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Thread: Hillary Clinton Praises ‘Incredibly Brave’ Young Woman Admitting Undocumented Status

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  1. #1
    Senior Member HAPPY2BME's Avatar
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    Feb 2005

    Hillary Clinton Praises ‘Incredibly Brave’ Young Woman Admitting Undocumented Status

    New York Observer
    By Colin Campbell
    04/17/14 5:35pm

    Hillary Clinton. (Photo: Isaac Brekken/Getty)

    Hillary Clinton today praised a 19-year-old woman who broke down crying at an event today as she revealed that she is an undocumented immigrant.

    The former first lady, secretary of state and potential 2016 presidential candidate encountered the passionate young woman while taking questions at a “Girls: A No Ceilings Conversation” event at the Lower East Side Girl’s Club in Manhattan, “I have a very different glass ceiling than some of the girls are exhibiting here. For the first time publicly I want to say that I’m an undocumented immigrant,” said the woman, named Nova, who quickly began to tear up after receiving some applause. “I want to say that it’s been extremely difficult for me to empower myself in America because I came here illegally when I was five. And I came from Split, Croatia, where I was born.”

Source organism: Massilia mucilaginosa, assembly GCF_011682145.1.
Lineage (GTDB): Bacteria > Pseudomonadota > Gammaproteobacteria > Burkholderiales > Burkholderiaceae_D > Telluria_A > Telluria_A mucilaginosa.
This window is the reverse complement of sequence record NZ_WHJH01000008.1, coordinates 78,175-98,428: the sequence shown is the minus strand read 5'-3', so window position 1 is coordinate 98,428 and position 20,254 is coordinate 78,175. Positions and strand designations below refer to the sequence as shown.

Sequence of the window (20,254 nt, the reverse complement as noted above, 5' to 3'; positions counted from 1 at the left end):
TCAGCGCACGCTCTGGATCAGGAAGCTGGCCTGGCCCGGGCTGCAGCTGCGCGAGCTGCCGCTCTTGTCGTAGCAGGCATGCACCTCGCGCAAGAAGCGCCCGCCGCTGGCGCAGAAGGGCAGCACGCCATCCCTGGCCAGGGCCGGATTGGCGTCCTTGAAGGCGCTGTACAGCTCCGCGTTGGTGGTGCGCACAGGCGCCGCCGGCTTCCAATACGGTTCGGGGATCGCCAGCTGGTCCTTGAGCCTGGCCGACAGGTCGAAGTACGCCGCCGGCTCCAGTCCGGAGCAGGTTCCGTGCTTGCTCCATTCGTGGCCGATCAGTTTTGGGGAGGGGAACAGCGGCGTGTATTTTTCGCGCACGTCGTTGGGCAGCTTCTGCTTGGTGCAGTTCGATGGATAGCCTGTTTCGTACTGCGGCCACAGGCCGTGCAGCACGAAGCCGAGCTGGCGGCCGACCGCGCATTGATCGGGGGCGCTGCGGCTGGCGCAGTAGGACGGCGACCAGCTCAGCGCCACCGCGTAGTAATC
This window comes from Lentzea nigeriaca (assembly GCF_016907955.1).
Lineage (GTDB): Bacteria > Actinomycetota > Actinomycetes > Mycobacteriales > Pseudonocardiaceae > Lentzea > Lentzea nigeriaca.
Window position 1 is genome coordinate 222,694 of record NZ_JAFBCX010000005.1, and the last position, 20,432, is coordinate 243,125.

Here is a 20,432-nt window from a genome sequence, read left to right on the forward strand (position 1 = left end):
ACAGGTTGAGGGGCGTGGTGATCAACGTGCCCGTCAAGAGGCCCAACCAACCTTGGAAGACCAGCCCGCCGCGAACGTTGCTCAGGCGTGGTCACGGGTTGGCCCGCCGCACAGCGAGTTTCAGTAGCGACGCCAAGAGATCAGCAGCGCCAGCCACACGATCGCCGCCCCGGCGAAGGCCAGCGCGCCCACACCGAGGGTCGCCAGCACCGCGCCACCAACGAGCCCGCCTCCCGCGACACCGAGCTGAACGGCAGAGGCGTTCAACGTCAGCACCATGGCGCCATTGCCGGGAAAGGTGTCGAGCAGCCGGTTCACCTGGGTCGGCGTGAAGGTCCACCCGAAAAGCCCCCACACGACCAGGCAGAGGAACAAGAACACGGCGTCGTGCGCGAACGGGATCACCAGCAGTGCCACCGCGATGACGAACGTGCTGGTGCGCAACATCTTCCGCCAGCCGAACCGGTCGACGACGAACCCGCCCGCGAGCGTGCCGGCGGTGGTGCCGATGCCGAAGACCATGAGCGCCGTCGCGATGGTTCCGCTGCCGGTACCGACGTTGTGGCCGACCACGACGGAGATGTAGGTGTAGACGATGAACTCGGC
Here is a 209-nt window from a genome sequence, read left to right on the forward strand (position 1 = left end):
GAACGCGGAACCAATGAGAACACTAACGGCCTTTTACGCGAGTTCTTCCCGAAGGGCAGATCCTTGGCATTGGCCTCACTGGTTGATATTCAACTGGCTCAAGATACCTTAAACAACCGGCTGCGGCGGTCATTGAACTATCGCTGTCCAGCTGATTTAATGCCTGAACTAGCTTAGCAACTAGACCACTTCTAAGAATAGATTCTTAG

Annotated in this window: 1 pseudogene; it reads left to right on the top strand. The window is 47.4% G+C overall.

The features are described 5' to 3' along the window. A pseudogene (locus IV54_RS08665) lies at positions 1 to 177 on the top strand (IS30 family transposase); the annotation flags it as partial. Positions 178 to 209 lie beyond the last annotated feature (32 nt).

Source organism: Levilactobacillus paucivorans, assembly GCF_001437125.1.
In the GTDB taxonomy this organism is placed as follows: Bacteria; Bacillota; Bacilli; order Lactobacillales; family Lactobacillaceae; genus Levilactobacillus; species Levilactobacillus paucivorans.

Nova addressing Hillary Clinton. (screengrab:

    “It’s been very hard because I don’t have the documentation here: to get a job; to vote–which is essential, obviously, to [get] representation; to buy an apartment; to go to college–so I couldn’t even go to my dream college because of that; to get no financial aid,” Nova continued. “I want to ask what in your sense of what is essential for immigration reform because girls like me–and I’m not the only one here, there are 11 million people standing behind me here and I can only imagine how many girls there are.”

    “Because this is an extreme glass ceiling for me that I can’t even control,” she said. “Not even as a woman but not even as a human.”
    Ms. Clinton was visibly taken aback.

    “Oh Nova,” she began, pausing for a second. “Wow. That was incredibly brave. And I thank you for doing that because it’s important to put ourselves in other people’s shoes. That’s one of the big hopes I have, is that we can get back to being a country where people can understand what others are going through and have empathy for it and really try to help each other.”

    Ms. Clinton went on to express her strong support for immigration reform legislation in Congress and said stories like Nova’s could help persuade reluctant legislators.

    “I am strongly in favor of the legislation that passed the Senate. It was bipartisan; that’s rare these days. It passed and unfortunately the House of Representatives has not taken it up. And I think that was a big missed opportunity for our country,” said Ms. Clinton.